[Haskell-cafe] Learn You a Haskell for Great Good - a few doubts
wren ng thornton
wren at freegeek.org
Sat Mar 5 14:06:38 CET 2011
On 3/4/11 4:33 PM, Alexander Solla wrote:
> On Thu, Mar 3, 2011 at 10:14 PM, wren ng thornton<wren at freegeek.org> wrote:
>> On 3/3/11 2:58 AM, Antti-Juhani Kaijanaho wrote:
>>> On Thu, Mar 03, 2011 at 12:29:44PM +0530, Karthick Gururaj wrote:
>>>> Thanks - is this the same "unit" that accompanies IO in "IO ()" ? In
>>>> any case, my question is answered since it is not a tuple.
>>> It can be viewed as the trivial 0-tuple.
>> Except that this is problematic since Haskell doesn't have 1-tuples (which
>> would be distinct from plain values in that they have an extra bottom).
> I don't get this line of thought. I understand what you're saying, but why
> even bother trying to distinguish between bottoms when they can't be
> compared by equality, or even computed?
If we have,
data OneTuple a = One a
_|_ /= One _|_
This can be detected by seq: the left-hand side doesn't terminate,
whereas the right-hand side does. And moreover, this can mess up other
things (e.g., monads) by introducing too much laziness. Space leaks are
quite a serious matter and they have nothing to do with trying to
compare uncomputable values. Do you want a seemingly insignificant
refactoring to cause your program to suddenly hang forever? Or to take
up gobs more space than it used to?
This is very similar to the problems that people run into because,
_|_ /= (\x -> _|_)
> The type (forall a . a) doesn't contain any values!
Nope, it contains one. Just ask any proof theorist, or anyone who uses
witnesses to capture information in the type system.
> If you choose to interpret all bottoms as being the same non-existent,
> unquantifiable (in the language of Haskell) "proto-value", you get the
> isomorphism between types a and (a), as types.
Nope, because we have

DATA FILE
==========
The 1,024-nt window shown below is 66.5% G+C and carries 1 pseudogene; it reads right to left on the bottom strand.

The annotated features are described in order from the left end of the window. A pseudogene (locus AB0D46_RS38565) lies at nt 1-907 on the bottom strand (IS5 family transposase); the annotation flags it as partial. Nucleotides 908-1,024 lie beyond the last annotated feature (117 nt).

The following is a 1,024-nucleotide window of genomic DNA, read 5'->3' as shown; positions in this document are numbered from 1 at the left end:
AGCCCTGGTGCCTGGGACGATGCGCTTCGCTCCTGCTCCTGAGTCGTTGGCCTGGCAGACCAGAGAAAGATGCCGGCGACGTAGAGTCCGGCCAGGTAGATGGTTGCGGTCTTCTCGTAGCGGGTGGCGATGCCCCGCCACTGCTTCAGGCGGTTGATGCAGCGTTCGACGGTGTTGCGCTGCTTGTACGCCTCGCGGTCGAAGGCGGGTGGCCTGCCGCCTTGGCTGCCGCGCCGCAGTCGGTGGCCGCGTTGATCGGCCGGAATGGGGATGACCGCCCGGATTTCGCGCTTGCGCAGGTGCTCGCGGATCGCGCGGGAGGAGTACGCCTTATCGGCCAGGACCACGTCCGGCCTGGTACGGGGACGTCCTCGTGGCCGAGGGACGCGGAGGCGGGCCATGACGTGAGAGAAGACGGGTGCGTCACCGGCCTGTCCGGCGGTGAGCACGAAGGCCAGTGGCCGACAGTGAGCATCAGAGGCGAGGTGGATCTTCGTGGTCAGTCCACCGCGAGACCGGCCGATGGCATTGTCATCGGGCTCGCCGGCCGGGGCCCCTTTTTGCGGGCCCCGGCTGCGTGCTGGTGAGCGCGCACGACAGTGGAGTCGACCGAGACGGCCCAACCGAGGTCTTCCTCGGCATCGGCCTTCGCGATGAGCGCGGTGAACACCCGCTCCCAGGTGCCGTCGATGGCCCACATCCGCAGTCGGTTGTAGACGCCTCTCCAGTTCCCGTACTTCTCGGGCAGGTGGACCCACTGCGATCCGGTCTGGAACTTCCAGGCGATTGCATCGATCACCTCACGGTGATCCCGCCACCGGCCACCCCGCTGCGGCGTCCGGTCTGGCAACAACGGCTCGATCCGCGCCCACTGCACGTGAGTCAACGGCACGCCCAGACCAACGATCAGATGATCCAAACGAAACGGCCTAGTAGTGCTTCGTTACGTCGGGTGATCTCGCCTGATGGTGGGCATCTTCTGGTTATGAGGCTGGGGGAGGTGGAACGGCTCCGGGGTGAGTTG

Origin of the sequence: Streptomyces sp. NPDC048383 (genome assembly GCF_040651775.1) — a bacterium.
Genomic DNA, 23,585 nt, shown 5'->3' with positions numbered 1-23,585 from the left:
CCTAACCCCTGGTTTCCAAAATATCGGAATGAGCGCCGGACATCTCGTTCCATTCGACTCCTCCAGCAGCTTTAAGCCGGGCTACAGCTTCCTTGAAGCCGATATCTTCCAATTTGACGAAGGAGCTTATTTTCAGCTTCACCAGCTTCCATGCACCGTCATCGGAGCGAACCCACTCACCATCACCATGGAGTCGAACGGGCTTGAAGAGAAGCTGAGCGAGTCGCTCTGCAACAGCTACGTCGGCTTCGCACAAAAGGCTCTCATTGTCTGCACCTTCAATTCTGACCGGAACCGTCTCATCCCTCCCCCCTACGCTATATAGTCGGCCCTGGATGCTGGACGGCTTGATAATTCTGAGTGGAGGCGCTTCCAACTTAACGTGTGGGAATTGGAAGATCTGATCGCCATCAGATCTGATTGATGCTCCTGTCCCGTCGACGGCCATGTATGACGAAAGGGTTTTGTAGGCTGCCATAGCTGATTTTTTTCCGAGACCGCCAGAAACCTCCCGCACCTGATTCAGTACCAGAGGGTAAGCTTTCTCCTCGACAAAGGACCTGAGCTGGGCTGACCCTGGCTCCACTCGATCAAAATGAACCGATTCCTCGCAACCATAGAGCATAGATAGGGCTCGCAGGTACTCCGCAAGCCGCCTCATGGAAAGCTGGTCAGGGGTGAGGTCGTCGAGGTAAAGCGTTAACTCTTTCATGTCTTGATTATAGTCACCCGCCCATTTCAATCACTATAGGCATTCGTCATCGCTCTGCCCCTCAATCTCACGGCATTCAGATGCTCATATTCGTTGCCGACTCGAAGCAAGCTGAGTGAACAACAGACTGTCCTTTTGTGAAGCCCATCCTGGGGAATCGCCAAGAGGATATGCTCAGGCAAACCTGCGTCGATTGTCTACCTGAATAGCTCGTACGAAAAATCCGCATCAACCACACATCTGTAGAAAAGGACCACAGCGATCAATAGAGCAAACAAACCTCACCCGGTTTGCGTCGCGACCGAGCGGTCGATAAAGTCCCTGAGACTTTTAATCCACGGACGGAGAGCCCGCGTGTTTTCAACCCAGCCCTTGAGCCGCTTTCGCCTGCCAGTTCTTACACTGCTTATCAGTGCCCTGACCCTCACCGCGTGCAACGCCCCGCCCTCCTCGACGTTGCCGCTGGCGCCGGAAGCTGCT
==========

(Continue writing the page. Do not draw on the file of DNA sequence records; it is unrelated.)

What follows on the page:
notBottom :: OneTuple a -> Bool
notBottom x = x `seq` True
isBottom :: a -> Bool
isBottom x = x `seq` True
> Indeed, those are the
> semantics in use by the language. A value written (a) is interpreted as a.
> A type written (a) is interpreted as a.
That's a syntactic matter. Those are parentheses of grouping, not
parentheses of tuple construction. For example, you can say:
(,) a b
(,,) a b c
But you can't say
>> In an idealized world, yes, unit can be thought of as the nullary product
>> which serves as left- and right-identity for the product bifunctor.
>> Unfortunately, Haskell's tuples aren't quite products.
> I'm not seeing this either. (A,B) is certainly the Cartesian product of A
> and B. In what sense are you using "product" here? Is your complaint a
> continuation of your previous (implicit) line of thought regarding distinct
It is not the case that for every pair, ab, we have that:
ab == (fst ab, snd ab)
Why? Well consider ab = undefined:
_|_ /= (_|_,_|_)
I'm using "product" in the category theoretic sense, which is the sense
in which it applies to Compact Closed Categories (i.e., the models of
lambda calculi). Though it also works in the domain theoretic sense
(i.e., how people reason about laziness), since Haskell's tuples are
neither domain products nor smash products.
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